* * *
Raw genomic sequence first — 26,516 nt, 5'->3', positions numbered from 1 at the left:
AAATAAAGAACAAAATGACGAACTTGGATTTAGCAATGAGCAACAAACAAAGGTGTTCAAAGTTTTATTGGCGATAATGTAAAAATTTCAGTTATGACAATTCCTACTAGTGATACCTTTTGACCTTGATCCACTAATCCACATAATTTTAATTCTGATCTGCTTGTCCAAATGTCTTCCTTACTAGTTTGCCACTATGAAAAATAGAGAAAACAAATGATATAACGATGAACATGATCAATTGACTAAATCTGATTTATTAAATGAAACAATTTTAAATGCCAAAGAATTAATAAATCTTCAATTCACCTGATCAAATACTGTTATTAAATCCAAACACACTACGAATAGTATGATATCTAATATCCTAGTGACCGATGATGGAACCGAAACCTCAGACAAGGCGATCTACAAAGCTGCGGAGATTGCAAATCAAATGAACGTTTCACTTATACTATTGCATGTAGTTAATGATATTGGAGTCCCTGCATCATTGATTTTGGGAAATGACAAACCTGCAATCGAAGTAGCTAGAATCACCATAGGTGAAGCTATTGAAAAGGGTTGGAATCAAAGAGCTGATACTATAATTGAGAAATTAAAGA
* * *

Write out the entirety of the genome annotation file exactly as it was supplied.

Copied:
Raw genomic sequence first — 26,516 nt, 5'->3', positions numbered from 1 at the left:
AAATAAAGAACAAAATGACGAACTTGGATTTAGCAATGAGCAACAAACAAAGGTGTTCAAAGTTTTATTGGCGATAATGTAAAAATTTCAGTTATGACAATTCCTACTAGTGATACCTTTTGACCTTGATCCACTAATCCACATAATTTTAATTCTGATCTGCTTGTCCAAATGTCTTCCTTACTAGTTTGCCACTATGAAAAATAGAGAAAACAAATGATATAACGATGAACATGATCAATTGACTAAATCTGATTTATTAAATGAAACAATTTTAAATGCCAAAGAATTAATAAATCTTCAATTCACCTGATCAAATACTGTTATTAAATCCAAACACACTACGAATAGTATGATATCTAATATCCTAGTGACCGATGATGGAACCGAAACCTCAGACAAGGCGATCTACAAAGCTGCGGAGATTGCAAATCAAATGAACGTTTCACTTATACTATTGCATGTAGTTAATGATATTGGAGTCCCTGCATCATTGATTTTGGGAAATGACAAACCTGCAATCGAAGTAGCTAGAATCACCATAGGTGAAGCTATTGAAAAGGGTTGGAATCAAAGAGCTGATACTATAATTGAGAAATTAAAGA